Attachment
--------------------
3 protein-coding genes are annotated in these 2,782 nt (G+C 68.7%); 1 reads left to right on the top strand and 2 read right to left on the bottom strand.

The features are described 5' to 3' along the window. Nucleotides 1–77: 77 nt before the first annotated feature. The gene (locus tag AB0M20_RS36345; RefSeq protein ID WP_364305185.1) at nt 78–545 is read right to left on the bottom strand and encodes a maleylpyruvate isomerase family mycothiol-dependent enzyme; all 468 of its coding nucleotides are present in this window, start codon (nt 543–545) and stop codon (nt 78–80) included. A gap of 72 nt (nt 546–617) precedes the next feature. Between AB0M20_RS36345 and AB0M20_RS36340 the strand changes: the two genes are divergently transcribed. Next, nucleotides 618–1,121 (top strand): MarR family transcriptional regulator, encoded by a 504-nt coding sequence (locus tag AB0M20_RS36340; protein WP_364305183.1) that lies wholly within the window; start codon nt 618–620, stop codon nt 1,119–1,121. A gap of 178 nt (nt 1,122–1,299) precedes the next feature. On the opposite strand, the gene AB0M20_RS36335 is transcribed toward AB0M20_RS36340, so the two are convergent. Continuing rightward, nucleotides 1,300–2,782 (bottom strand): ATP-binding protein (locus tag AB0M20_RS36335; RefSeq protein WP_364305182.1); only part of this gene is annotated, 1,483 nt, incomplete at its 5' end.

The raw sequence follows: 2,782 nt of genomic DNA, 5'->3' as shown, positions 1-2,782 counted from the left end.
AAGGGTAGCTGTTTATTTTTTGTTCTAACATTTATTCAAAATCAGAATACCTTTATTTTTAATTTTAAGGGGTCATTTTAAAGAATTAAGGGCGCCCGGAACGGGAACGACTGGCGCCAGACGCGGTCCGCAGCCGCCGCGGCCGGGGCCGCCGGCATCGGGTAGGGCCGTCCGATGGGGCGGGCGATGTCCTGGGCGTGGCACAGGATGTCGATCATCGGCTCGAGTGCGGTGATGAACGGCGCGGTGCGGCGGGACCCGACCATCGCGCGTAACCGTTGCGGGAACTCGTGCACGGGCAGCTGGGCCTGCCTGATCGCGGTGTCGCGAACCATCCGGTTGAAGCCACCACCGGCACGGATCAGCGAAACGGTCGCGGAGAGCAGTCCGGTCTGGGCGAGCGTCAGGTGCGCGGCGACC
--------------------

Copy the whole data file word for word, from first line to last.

3 protein-coding genes are annotated in these 2,782 nt (G+C 68.7%); 1 reads left to right on the top strand and 2 read right to left on the bottom strand.

The features are described 5' to 3' along the window. Nucleotides 1–77: 77 nt before the first annotated feature. The gene (locus tag AB0M20_RS36345; RefSeq protein ID WP_364305185.1) at nt 78–545 is read right to left on the bottom strand and encodes a maleylpyruvate isomerase family mycothiol-dependent enzyme; all 468 of its coding nucleotides are present in this window, start codon (nt 543–545) and stop codon (nt 78–80) included. A gap of 72 nt (nt 546–617) precedes the next feature. Between AB0M20_RS36345 and AB0M20_RS36340 the strand changes: the two genes are divergently transcribed. Next, nucleotides 618–1,121 (top strand): MarR family transcriptional regulator, encoded by a 504-nt coding sequence (locus tag AB0M20_RS36340; protein WP_364305183.1) that lies wholly within the window; start codon nt 618–620, stop codon nt 1,119–1,121. A gap of 178 nt (nt 1,122–1,299) precedes the next feature. On the opposite strand, the gene AB0M20_RS36335 is transcribed toward AB0M20_RS36340, so the two are convergent. Continuing rightward, nucleotides 1,300–2,782 (bottom strand): ATP-binding protein (locus tag AB0M20_RS36335; RefSeq protein WP_364305182.1); only part of this gene is annotated, 1,483 nt, incomplete at its 5' end.

The raw sequence follows: 2,782 nt of genomic DNA, 5'->3' as shown, positions 1-2,782 counted from the left end.
AAGGGTAGCTGTTTATTTTTTGTTCTAACATTTATTCAAAATCAGAATACCTTTATTTTTAATTTTAAGGGGTCATTTTAAAGAATTAAGGGCGCCCGGAACGGGAACGACTGGCGCCAGACGCGGTCCGCAGCCGCCGCGGCCGGGGCCGCCGGCATCGGGTAGGGCCGTCCGATGGGGCGGGCGATGTCCTGGGCGTGGCACAGGATGTCGATCATCGGCTCGAGTGCGGTGATGAACGGCGCGGTGCGGCGGGACCCGACCATCGCGCGTAACCGTTGCGGGAACTCGTGCACGGGCAGCTGGGCCTGCCTGATCGCGGTGTCGCGAACCATCCGGTTGAAGCCACCACCGGCACGGATCAGCGAAACGGTCGCGGAGAGCAGTCCGGTCTGGGCGAGCGTCAGGTGCGCGGCGACC